Thursday, May 26, 2011

Interning at the Bata Shoe Museum

By Kelly Smith

On May 2nd I began a four month internship at the Bata Shoe Museum.  This internship marks the completion of the Museum Management and Curatorship program at Flemming Collage which includes two semesters of classes with a third and final semester of hands-on training.  My week began by becoming familiar with the collection.  Within the first two days I had explored South Storage, where the Western Fashion and the Ethnographic collections are kept.  I was immediately drawn to the medieval shoes where the leather is worn, dark brown or black.  In addition to these, I have always been fascinated by historical movies and their costumes, which led me to the 18th century footwear, which are full of brocade and ribbons.

18th century brocade shoes.  Collection of the Bata Shoe Museum

I enjoyed having the opportunity to examine the shoes for the simple reason that they are such a personal artifact.  They tell us so much about the wearer and the social context from which they come.  The shoes inform us about what was important to the wearer.  For example, they may have wanted to have the most eye-catching shoes at a ball, or keep their feet warm and dry during rainy season.  When my time of discovery in storage was complete I had only made it half way through the room!

On my second day at the Museum we took the ever popular Justin Bieber's shoes to Sick Kids Hospital, where they were put out on display during a rock star party.  Kids had the opportunity to come down to the atrium with their parents to enjoy music, arts and crafts and, most importantly, to get their picture taken with a teen dream's shoes!  The kids went wild for them!  Boys grinned behind the sneakers, while girls struck their best diva pose for the opportunity to have their picture taken with the 'Bieb's shoes!

Some young fans of the 'Biebs' pose with his shoes at SickKids

I have been lucky to take part in many field trips so far in my first three weeks at the Museum.  Besides Sick Kids, I also went on a trip to the McMichael Canadian Art Collection in Kleinburg where two pairs of shoes which belonged to Marilyn Monroe and are now part of the BSM collection were on display as part of the McMichael's fabulous Marilyn Monroe exhibition.

Marilyn Monroe's shoes at the McMichael Canadian Art Collection.  Collection of the Bata Shoe Museum

One of the projects I will be undertaking during my time at the Bata Shoe Museum will be to curate a small exhibition on the B1 level of the Museum.  I'm excited to learn more about the collection and pick a topic which will be educational and informative.  I hope that it will be ready to install by August 2nd.  I am feeling confident that I have found the perfect topic for my exhibit, but I don't think I'm ready to give away that secret just yet!

Wednesday, May 11, 2011

Conservation Blog - Jazz Age Dress

By Conservator Ada Hopkins

Sometimes there isn't enough time to perform a compete treatment on an object and the resulting work I refer to fondly as 'guerilla conservation'.  It is done quickly, with minimal materials, but conservation intervention is adequate for the purpose; in this case displaying a dress on a mannequin.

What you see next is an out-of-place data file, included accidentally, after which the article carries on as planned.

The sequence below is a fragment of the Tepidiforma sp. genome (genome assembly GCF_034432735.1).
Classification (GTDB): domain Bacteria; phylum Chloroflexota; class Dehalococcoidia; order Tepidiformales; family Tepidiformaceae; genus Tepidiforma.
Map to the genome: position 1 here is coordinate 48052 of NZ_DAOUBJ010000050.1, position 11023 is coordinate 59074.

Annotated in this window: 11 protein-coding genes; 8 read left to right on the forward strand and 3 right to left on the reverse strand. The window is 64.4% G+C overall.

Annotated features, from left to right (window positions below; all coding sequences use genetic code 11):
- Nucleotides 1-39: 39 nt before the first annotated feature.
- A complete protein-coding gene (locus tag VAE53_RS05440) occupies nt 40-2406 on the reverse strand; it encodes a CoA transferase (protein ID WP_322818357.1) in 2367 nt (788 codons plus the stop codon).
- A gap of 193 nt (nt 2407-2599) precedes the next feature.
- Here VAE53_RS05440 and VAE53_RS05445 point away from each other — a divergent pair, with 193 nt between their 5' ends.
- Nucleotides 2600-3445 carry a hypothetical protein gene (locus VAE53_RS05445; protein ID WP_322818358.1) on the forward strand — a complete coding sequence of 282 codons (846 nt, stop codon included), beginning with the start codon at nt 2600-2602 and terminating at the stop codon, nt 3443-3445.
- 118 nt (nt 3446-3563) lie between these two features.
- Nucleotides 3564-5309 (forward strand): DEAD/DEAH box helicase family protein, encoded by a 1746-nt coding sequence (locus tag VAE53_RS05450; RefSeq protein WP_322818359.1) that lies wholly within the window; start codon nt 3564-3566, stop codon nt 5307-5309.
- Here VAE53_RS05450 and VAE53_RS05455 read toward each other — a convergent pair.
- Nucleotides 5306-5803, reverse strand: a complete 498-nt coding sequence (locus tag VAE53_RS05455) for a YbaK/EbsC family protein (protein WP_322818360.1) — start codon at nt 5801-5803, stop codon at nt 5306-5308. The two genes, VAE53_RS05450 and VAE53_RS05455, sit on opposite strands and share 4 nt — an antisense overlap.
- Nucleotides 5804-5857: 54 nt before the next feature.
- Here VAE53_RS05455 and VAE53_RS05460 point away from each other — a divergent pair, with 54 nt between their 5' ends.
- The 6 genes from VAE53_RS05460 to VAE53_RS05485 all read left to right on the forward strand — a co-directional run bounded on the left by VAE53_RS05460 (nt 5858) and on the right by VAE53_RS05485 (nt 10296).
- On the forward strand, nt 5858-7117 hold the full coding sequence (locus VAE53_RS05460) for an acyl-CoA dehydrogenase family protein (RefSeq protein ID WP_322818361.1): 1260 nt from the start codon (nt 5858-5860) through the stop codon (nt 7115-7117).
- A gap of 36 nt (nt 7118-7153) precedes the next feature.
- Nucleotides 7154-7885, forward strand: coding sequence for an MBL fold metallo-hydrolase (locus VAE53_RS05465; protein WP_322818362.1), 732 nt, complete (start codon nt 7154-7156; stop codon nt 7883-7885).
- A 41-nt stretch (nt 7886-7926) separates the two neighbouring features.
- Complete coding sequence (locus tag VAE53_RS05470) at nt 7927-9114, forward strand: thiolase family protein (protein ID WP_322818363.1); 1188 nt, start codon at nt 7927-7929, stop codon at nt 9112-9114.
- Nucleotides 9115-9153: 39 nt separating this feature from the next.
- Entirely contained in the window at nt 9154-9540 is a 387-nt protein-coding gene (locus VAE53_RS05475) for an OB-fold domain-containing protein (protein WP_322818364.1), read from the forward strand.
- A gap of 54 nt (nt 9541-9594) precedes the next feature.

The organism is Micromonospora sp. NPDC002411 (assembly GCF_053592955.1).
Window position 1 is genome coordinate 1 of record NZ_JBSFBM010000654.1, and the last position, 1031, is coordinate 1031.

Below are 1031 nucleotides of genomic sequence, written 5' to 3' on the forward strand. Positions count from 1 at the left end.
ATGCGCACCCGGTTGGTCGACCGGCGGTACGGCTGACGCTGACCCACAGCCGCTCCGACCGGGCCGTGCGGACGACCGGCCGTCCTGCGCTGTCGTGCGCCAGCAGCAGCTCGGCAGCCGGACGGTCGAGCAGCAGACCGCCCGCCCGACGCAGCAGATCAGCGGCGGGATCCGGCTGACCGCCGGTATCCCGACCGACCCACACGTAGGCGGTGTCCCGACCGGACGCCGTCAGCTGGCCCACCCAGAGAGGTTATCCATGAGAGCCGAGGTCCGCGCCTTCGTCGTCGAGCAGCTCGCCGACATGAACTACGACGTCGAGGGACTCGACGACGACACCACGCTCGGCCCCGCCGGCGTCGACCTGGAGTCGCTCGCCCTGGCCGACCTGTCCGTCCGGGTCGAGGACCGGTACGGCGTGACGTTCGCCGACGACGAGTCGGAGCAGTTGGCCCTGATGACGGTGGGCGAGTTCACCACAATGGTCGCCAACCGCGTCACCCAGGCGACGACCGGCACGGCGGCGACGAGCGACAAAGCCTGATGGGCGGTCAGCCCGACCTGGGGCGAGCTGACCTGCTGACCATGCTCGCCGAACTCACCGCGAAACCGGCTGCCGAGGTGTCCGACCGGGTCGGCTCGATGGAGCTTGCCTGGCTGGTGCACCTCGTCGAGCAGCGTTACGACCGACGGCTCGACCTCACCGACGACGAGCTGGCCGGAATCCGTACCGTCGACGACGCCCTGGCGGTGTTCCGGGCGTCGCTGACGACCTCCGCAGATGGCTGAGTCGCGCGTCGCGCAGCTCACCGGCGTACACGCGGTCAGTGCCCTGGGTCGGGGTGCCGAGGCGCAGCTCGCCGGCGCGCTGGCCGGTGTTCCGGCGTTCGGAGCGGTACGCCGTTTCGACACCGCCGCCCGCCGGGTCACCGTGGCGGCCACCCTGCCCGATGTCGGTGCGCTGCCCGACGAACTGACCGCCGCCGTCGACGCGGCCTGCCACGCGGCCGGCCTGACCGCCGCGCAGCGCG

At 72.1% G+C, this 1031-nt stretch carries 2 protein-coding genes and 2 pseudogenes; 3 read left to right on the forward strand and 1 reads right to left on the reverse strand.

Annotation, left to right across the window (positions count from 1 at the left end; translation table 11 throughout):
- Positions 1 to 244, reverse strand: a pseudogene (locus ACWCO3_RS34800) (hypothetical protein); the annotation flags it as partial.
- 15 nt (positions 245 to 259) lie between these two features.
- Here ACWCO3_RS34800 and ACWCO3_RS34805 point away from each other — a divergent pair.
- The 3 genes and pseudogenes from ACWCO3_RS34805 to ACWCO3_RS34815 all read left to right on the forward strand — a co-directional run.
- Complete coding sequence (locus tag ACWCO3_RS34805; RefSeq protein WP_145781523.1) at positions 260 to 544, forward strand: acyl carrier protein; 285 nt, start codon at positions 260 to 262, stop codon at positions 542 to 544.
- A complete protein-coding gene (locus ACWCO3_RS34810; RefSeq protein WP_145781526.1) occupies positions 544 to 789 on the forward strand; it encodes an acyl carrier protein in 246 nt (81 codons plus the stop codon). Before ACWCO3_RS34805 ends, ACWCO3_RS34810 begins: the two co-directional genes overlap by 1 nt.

For the Roaring Twenties exhibition the Museum borrowed two dresses from a private collector; one is decorated with sequins and beads; the other is cut-velvet.  As is usually the case with beaded dresses from this era, the weight of the decorative elements impact negatively on the extremely fine silk to which they are sewn.  This in combination with the stress of wear and 70+ years of dubious storage can cause the fabric to tear, primarily around the neckline and armholes.
Dress armhole - before
Interior view of silk crepeline










Dress armhole - after

The objective of the treatment was to support the tears and dangling beads and sequins to mitigate existing damage and prevent future deterioration.

Normally if there was more time I would have dyed the silk selected to back the tears a compatible colour, however, since it would not visible it ultimately did not matter.  Silk crepeline, a very fine and lightweight, was hand stitched to the back of the tears with silk thread sewn in a grid-like pattern to distribute the weight of the beads and sequins.  Seam binding was stitched to the shoulder seams to reinforce these weak areas.

The next step was mounting the dress onto the mannequin.  This is an art in itself.  One has to be familiar with the undergarments of the period so the dress will 'hang' in the appropriate manner.  I searched the library and online resources to find an image as a reference.  This resulted in two patterns manufactured for the home seamstress which are essentially rectangles with straps.  Very easy to duplicate!  A slip was made for each dress from a plain silk weave.
Mannequins in their slips


Mannequins having hair appli
Once the hair and shoes had been applied to the mannquins, they were installed inside the casework.  Then they were ready to be clothed: first the slip, then the dress and finally the arms. Et voila - two 'flappers' ready for a night on the town!
Dressed mannequins in the Roaring20s gallery